Spacemen 3 – Playing With Fire

Not anywhere near as celebrated as it should be.

Not anywhere near as celebrated as it should be.

 

Ok, so it’s not ‘The Classic’. That not insubstantial honour would have to go –in the opinion of critics, fans and bandmembers alike– to The Perfect Prescription; an astonishing second album and the encapsulation of all that these revolutionaries from Rugby (somewhere crap in middle England – famous as the birthplace of egg-chasing) strived to represent. Namely: mesmeric, droning psychedelia of skyscraping ambition, thrashed out by barely-competent Stooges obsessives; better living through regular conversations with The Lord and even more regular transactions with drug dealers; titles like Ecstasy Symphony and Walking With Jesus.  It was the sound, in a country deep in the midst of a Thatcher-induced depression, of the self-styled Fucked Up Children Of The World opting out entirely and creating their own alternative universe. As Spacemen 3 themselves so eloquently put it in Come Down Easy: ‘It’s 1987/And all I wanna do is get stoned’.

 

And beautiful though it was, that, really, should’ve been that. The Spacemen were subsequently painted into a corner as both over-privileged, drug-addled babblers (every interview with the private-schooled Sonic Boom would descend into shockingly candid views on drugs) and sprawling, shoe-gazing bores (the late John Peel once played two records over the top of their eighteen minute Rollercoaster, returning after each to declare: ‘it’s still going!’). By this time, you were either for or against them, and the odds on Sonic Boom, Jason Pierce and their sporadic supporting cast embellishing their tried and tested template must have seemed slim. Perhaps this is why Playing With Fire – every bit the equal of its predecessor – remains an album, if not completely lost, then not anywhere near as celebrated as it should be.

 

For starters, it contains Revolution – a flaming, devastating, beautifully na├»ve MC5 pastiche that strives to bring down ‘the powers that be’.  Like much of this remarkable record, it creates something potent and envigorating out of what would, in the hands of a lesser band, be embarrassingly naff. ‘ I’m through with people who can’t get off their arse," sneers Sonic Boom. "To help themselves change this government and better this society. ‘Cos it’s shit." See? Reads like rubbish, doesn’t it?  But just you go listen to it – by the time the drums come back in, even the most jaded of cynics will be charging down to the frontline.

 

Indeed, the effortless transcendence of cliche is a trick that Sonic here manages to repeat time and time again. There’s How Does It Feel?, which repeats echo-laden LSD nonsense (‘We could make love and live as one/And burn our fingers on the sun’) over a lone, endlessly-rotating guitar chord and yet somehow – at the risk of descending into cliche myself – perfectly evokes those blissed out 5, 6 or 7 am moments. Y’know, lying there, surrounded by silent friends, paralysed and lost in some distant musical galaxy. In other words – aww, fuck it – almost religious.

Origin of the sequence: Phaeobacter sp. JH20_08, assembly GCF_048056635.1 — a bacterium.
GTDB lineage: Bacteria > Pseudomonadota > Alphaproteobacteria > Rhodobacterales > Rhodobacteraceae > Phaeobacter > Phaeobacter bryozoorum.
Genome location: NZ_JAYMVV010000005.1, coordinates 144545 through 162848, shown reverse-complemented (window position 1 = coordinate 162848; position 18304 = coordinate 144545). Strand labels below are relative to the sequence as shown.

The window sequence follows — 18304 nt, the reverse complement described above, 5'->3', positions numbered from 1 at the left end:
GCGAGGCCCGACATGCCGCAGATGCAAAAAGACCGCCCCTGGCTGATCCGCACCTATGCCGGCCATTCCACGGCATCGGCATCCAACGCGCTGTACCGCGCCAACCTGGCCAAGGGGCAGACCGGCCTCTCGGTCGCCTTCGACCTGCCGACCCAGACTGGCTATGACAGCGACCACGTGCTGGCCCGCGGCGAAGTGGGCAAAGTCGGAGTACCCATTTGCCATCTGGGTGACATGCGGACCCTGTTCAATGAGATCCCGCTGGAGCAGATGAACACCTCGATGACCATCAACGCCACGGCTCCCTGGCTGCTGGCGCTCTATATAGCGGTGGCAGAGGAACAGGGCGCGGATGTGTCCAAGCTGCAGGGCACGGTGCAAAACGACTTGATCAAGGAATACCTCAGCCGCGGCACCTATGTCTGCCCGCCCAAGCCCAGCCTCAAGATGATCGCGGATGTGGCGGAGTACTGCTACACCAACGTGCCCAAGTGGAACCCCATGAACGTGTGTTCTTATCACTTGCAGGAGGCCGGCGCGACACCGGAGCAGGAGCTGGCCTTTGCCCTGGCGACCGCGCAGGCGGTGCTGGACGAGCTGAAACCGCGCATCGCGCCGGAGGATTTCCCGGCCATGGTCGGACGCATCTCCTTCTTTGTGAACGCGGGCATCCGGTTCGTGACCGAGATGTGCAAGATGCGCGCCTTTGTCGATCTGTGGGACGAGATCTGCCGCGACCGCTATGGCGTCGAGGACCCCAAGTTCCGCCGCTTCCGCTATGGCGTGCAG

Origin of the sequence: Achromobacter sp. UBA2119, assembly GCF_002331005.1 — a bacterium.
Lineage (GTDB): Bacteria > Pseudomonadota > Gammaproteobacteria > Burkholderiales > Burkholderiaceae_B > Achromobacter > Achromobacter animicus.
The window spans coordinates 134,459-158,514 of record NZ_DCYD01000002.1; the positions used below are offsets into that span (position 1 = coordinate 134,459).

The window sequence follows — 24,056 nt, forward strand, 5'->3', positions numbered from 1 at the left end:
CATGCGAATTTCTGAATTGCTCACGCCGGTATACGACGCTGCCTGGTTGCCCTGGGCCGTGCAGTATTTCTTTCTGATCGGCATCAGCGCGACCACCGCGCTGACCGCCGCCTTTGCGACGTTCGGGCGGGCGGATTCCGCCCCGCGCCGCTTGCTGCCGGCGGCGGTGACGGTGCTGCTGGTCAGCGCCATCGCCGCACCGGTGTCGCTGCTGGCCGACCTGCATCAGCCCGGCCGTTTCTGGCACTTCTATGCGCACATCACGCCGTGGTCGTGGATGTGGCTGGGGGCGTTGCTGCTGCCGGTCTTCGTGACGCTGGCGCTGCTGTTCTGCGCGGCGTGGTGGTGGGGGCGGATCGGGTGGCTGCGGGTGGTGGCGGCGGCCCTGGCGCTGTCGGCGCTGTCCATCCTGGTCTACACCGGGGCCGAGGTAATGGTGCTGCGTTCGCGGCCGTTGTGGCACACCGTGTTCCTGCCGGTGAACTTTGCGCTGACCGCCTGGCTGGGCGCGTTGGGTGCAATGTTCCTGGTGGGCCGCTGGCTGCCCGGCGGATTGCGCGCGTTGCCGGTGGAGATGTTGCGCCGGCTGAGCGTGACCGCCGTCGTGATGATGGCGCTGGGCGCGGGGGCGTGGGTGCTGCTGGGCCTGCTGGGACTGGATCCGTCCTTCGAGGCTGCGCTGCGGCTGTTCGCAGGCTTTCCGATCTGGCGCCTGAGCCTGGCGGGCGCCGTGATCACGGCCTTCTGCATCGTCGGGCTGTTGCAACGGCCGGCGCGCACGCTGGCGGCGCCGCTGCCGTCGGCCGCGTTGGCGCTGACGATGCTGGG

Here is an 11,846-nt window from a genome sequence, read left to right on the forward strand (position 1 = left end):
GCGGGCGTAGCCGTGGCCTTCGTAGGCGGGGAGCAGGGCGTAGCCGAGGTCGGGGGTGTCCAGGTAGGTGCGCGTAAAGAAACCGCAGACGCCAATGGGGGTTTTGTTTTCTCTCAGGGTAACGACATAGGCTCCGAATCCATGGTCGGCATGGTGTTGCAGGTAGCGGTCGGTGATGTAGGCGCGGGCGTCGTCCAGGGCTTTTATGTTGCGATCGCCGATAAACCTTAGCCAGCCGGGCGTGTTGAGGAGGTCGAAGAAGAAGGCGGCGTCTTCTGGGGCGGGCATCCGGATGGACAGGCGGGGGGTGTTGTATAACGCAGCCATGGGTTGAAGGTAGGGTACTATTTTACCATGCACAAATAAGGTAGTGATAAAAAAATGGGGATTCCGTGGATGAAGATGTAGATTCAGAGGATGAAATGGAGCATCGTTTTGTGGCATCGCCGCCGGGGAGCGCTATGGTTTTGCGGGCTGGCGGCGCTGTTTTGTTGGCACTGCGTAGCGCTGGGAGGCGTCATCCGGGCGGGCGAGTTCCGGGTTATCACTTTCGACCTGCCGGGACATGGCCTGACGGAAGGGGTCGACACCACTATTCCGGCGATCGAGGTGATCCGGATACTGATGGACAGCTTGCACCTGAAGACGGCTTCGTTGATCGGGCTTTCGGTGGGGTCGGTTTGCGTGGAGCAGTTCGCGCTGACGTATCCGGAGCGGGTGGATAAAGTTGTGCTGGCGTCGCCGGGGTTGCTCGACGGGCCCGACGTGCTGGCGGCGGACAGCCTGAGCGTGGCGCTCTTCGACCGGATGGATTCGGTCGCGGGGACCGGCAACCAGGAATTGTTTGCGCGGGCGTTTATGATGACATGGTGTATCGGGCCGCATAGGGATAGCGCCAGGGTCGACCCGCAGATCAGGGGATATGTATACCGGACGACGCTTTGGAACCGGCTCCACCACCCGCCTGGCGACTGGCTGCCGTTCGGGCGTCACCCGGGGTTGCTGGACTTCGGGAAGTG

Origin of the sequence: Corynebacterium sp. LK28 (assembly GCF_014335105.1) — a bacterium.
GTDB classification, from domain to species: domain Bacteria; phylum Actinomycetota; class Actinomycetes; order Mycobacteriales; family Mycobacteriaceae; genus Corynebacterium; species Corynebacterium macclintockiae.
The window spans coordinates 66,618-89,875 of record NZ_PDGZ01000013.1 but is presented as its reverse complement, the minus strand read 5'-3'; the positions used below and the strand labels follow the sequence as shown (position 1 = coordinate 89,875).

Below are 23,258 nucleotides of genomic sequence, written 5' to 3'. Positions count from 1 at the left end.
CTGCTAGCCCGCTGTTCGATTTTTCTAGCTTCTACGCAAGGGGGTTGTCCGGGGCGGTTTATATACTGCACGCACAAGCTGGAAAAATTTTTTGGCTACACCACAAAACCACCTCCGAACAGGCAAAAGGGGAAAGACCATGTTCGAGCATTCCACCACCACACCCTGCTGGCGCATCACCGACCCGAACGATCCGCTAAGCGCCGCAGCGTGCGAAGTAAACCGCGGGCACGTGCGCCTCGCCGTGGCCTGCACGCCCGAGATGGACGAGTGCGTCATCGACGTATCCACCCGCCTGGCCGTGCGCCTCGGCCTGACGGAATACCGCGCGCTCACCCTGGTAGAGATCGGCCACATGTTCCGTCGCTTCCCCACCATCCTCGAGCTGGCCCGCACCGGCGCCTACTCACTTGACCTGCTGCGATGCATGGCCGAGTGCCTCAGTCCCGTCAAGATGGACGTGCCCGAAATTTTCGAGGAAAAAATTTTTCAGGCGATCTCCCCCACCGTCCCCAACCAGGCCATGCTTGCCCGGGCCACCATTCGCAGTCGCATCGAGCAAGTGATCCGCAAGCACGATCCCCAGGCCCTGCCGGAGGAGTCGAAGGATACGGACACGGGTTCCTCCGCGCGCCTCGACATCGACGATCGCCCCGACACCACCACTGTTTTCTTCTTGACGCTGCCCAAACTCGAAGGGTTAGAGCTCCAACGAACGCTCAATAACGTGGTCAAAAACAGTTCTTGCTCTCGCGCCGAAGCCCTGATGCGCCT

Jason Pierce, meanwhile, is in a similarly devout place, although Playing With Fire highlights the varying paths that would eventually estrange these two Spacemen. For while Sonic favours repetitive drones and spoken word mantras, it’s here that we see the birth of the elements that would eventually characterise the sound of Jason’s new band. So the closing Lord, Can You Hear Me? and So Hot (All Of My Tears) are all gospel-inspired melodies, delicately-picked guitars and, indeed, regular inclusions in Spiritualized live sets to this day, having been re-recorded by Pierce and his new outfit. A testament to their beauty, perhaps, that their composer holds these songs in high enough regard for them to warrant a revisit a decade or so on.

 

That’s not to say that there aren’t moments of perfect synchronicity. The blissed out opening salvo of Sonic’s Honey and Jason’s Come Down Softly To My Soul finds two sonic gems that are clearly close cousins; the paranoid, instrumental claustrophobia of Suicide (meant ‘to evoke both the group and the act’) finds the duo reverting to their original formula of strung out, jagged psychedelia. I could go on, but as I said earlier – this is ain’t a record that works on paper. This is an album whose appeal is almost inexplicable. It’s minimal yet expansive, retrogressive yet futuristic and utterly, utterly beautiful. Spacemen 3 sum it up best themselves with the five words that decorate the cover: Purity, Innocence, Accuracy, Revolution and Love

 

And of course, it sounds loads better on drugs.